Holiday rush registers 1.38 billion trips
China's Spring holiday rush has so far accomplished 1.38 billion trips, a 3.3 percent growth from last year.
China's Spring holiday rush has so far accomplished 1.38 billion trips, a 3.3 percent growth from last year, according to the country's Ministry of Transportation on Saturday.
The 40-day Spring holiday rush reached its midpoint on Saturday with railroad traffic increasing 9.1 percent compared to the same period last year, highway traffic up 2.8 percent, air traffic up 3.1 percent and maritime traffic down 3.2 percent.
The ministry said its data showed that 80 percent of people traveled during the period to visit families and friends while 10 percent chose to travel for the purpose of tourism. It also said 17.7 percent of the Chinese tourists chose overseas destinations.
A new trend has also emerged in China during this year's Spring Festival, when more migrant workers from the country's less developed inland areas preferred to find jobs in adjacent provinces rather than to travel to megacities like Beijing and Shanghai.
Experts have attributed this to the rising cost of living in the country's first-tier cities and the growing demand for labor in central and western China.
Over 80 percent of the population of Nanchong, Sichuan Province moved to Chongqing by Saturday, the last day of the Spring Festival holiday, while people traveling to Beijing and Shanghai accounted for less than 2 percent, according to the data.
Other cities in Sichuan Province such as Dazhou and Bazhong saw a similar trend. In Dazhou, 85.5 percent of the population travelled to Chongqing Municipality after the Spring Festival holidays, with 4.6 percent going to Ankang, Northwest China's Shaanxi Province. In contrast, only 2.6 percent and 1.3 percent of the population went to Dongguan, Guangdong Province and Fuzhou, Fujian Province, respectively, as of press time.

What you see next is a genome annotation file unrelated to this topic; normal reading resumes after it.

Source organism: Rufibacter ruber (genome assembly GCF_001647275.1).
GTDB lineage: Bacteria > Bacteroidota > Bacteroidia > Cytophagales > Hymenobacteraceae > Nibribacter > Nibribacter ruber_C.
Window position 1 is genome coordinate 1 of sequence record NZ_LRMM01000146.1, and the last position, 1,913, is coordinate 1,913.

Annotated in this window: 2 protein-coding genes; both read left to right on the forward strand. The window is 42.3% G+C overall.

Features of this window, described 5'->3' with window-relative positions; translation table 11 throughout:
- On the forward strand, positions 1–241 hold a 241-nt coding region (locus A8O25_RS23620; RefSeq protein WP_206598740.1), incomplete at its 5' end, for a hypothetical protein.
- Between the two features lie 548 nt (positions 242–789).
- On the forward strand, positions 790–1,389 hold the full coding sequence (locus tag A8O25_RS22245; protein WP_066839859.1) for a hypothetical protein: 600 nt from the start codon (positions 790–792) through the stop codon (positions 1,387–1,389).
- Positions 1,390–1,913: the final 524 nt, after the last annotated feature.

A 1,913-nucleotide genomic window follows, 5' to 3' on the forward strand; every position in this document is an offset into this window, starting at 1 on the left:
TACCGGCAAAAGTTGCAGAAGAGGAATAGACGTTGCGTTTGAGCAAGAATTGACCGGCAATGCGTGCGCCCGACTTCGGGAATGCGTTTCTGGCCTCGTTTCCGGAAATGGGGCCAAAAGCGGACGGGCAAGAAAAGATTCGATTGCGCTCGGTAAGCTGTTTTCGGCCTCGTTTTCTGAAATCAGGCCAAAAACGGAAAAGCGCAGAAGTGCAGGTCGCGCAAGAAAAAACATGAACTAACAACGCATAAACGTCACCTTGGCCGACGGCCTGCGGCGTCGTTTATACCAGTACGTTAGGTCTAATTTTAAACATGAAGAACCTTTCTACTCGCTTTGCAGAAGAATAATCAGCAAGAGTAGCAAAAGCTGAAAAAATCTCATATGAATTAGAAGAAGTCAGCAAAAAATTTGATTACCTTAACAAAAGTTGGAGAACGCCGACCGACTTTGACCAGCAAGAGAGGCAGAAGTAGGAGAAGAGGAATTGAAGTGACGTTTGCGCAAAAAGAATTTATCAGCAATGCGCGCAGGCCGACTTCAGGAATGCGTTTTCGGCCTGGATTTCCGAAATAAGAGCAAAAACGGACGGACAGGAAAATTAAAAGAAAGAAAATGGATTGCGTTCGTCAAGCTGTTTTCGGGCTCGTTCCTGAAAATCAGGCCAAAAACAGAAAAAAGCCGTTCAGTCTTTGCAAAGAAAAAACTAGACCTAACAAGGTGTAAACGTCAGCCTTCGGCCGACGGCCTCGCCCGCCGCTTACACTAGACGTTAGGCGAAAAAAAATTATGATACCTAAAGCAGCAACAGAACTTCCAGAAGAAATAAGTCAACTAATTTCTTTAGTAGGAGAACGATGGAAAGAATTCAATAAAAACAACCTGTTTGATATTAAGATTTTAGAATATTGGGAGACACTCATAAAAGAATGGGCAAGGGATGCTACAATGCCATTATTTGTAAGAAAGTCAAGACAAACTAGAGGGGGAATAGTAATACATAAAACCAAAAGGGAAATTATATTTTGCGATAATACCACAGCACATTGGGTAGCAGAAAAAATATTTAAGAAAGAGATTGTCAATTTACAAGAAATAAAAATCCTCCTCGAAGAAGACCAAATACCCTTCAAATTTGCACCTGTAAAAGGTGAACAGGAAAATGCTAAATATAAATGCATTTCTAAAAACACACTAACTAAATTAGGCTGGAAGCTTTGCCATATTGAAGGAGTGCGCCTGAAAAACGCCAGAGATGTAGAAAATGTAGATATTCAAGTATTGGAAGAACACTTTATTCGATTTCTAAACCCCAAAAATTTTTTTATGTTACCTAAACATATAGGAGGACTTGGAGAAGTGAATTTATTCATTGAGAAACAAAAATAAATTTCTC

In 2014, Chinese Premier Li Keqiang highlighted the urbanization of around 100 million people in the country's central and western regions in an annual government work report, in which migrant workers were encouraged to find a job without traveling across the country.
"When these regions start to provide work and other facilities, China will experience greater momentum in terms of economic and social development," according to Yao Chenyuan, a researcher with China's State Council, as quoted by Guangming Daily on Thursday.
If China fully accomplishes such an urbanization process, it may also help solve the problem of left-behind children, Wang Yuesheng, a population researcher at the Chinese Academy of Social Sciences, told the Global Times on Saturday.
"Metropolitan areas have gained much in attracting labor due to the rapid development of the Chengdu-Chongqing economic zone," Yin Zhi, an expert on urban planning at Tsinghua University, told the Global Times on Saturday.
However, many small- and medium-sized cities have failed to attract labor, according to the expert.
More efforts should be made to get cities in remote areas to provide more public services such as education and medical care, Yin noted.
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